Growers risk serious escalation of black-grass problems

Many growers across the country are risking a serious escalation of their black-grass problems by failing to pay sufficient attention to key elements of cultural control, according to the latest national grassweed study run independently for Bayer this season.

Many growers across the country are risking a serious escalation of their black-grass problems by failing to pay sufficient attention to key elements of cultural control, according to the latest national grassweed study run independently for Bayer this season.

The Roundup study, involving almost 200 growers across the country and an arable area of 45,000 ha, shows that those with the most serious black-grass problems are continuing to bear down hard on the weed with comprehensive cultural controls.

Unfortunately, however, growers with definite but less widespread problems with the grassweed are placing very much less emphasis on almost all the most important black-grass management techniques. What’s more their use of many of these controls appears to have declined noticeably from the most recent parallel study in 2016.

“The latest results from our series of studies dating back 20 years suggests encouraging progress is being made in getting on top of our biggest national grassweed threat,” comments Bayer weed control specialist, Roger Bradbury.

“Unsurprisingly, more growers are reporting increased black-grass problems than they did in our first study in 2000.  But noticeably fewer are doing so today than four years ago (Figure 1).

“The fact that this change is consistent across every part of the country suggests it’s not merely due to any difference in the geographical spread of farms involved.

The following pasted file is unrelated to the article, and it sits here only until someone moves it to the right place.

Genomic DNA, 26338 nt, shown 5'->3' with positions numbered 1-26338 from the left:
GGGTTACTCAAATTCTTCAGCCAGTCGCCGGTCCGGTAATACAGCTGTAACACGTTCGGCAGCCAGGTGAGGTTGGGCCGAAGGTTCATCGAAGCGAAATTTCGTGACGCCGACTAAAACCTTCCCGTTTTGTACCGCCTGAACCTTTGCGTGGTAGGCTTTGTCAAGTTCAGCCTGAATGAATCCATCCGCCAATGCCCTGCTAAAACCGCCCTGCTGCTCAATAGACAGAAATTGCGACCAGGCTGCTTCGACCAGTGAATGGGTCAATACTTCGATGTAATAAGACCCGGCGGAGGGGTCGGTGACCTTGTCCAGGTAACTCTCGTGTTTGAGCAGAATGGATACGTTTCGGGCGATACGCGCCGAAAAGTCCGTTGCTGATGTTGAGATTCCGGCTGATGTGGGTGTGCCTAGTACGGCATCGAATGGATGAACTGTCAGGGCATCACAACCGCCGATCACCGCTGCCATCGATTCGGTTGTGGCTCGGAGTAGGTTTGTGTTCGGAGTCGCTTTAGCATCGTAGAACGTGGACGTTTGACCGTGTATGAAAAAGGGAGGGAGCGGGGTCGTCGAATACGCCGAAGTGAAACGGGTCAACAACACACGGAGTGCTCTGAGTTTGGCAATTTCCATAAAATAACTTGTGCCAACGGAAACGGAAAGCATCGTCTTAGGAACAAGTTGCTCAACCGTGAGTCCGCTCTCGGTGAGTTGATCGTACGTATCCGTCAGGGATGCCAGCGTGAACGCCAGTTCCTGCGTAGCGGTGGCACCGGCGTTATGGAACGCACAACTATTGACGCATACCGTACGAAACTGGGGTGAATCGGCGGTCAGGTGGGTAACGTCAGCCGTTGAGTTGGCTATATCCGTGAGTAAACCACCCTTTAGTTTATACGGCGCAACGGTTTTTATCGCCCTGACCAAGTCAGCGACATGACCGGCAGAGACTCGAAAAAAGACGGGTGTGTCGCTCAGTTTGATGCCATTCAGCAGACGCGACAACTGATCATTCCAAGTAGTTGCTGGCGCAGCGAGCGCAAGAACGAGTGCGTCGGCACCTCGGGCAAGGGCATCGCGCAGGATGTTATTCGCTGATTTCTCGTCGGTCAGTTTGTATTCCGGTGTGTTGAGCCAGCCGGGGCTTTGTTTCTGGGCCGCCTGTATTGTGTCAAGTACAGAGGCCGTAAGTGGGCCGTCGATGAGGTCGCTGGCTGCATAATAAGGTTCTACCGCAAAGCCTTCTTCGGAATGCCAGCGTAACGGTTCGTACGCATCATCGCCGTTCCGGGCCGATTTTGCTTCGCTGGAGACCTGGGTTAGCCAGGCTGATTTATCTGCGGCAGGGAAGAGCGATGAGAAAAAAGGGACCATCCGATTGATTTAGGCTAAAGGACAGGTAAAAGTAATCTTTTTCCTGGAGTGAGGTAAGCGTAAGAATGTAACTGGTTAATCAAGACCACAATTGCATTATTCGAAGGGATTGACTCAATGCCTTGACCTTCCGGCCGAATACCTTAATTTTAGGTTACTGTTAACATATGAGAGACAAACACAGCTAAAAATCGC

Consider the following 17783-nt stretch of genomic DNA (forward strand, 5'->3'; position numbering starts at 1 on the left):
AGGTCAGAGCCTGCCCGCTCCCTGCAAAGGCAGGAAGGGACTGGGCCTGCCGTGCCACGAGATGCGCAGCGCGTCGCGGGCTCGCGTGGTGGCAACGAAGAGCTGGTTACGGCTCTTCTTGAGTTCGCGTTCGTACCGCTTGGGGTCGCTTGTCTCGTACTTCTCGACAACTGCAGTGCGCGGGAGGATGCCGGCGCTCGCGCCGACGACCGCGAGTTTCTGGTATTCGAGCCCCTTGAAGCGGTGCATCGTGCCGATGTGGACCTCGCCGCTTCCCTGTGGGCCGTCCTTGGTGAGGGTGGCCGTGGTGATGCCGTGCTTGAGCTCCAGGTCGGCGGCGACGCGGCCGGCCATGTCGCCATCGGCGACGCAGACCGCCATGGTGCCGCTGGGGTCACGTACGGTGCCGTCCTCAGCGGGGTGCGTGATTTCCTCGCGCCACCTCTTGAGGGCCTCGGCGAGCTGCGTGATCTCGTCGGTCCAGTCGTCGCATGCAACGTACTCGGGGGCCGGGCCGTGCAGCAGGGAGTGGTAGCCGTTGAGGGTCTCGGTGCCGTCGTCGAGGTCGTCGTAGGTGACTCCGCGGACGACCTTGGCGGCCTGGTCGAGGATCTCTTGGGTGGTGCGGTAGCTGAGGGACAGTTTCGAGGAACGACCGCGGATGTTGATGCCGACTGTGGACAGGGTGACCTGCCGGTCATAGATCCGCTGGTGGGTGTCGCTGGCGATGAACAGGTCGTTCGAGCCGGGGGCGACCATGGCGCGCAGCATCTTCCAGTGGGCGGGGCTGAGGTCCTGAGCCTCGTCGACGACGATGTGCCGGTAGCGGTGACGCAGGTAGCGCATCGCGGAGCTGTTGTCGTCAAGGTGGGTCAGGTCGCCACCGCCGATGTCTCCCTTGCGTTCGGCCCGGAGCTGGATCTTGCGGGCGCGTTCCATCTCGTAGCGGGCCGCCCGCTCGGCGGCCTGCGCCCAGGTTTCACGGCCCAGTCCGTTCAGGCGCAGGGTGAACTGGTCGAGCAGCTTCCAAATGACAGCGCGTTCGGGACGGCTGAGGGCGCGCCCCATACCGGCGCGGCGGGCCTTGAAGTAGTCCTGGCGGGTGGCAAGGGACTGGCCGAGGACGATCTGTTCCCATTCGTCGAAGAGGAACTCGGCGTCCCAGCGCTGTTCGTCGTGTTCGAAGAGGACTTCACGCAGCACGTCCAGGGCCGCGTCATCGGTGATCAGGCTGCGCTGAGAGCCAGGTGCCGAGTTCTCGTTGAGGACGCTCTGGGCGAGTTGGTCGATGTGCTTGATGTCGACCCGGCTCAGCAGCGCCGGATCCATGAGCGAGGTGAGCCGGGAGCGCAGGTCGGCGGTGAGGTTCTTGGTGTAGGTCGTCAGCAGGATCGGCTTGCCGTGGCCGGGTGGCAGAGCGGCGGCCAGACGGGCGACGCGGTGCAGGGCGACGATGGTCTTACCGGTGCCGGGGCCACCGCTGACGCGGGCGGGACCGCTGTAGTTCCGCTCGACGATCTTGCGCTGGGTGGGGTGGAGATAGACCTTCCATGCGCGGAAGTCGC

“More of those in the east and East Midlands and the north and Scotland are still seeing an increase than a decrease in their black-grass problems, albeit much less so than in 2016. But, interestingly, more growers in the west Midlands and Wales and central and southern England are now reporting a decrease than an increase.

“Encouraging as this position is, we’re very concerned by the latest intelligence we’re getting on cultural control programmes,” he reports.

The 2020 study shows growers with the worst black-grass problems practising a commendably high level of cultural control. They are employing an average of eight of the 12 main techniques in their management, with a particularly high use of delayed autumn drilling, spring cropping, stale seedbeds, increased seed rates and rotational ploughing  (Figure 2).

In marked contrast, those with known but less widespread black-grass problems are only employing an average of six of these techniques and 10 of them noticeably less frequently.

“We would, of course, expect to see rather less emphasis on cultural controls among those with less serious weed problems,” Mr Bradbury accepts. “But the extent of the reduction is what really worries us.
“To find barely two thirds of growers with black-grass problematic across up to 50% of their winter cereals employing stale seedbeds, rotational ploughing and spring cropping, and only around three quarters delaying their autumn drilling is sobering when we know how crucial these practices are.

“This is especially worrying when our 2016 study showed over 80% of those with similar levels of black-grass employing both stale seedbeds and spring cropping (Figure 3). Thankfully, we see relatively little change in the use of delayed autumn drilling, rotational ploughing, grass breaks, fallowing and hand rogueing between the years. And the use of cover crops has clearly increased despite their value in weed control remaining in dispute. But marked declines are obvious in the proportion of growers using six of the 12 techniques.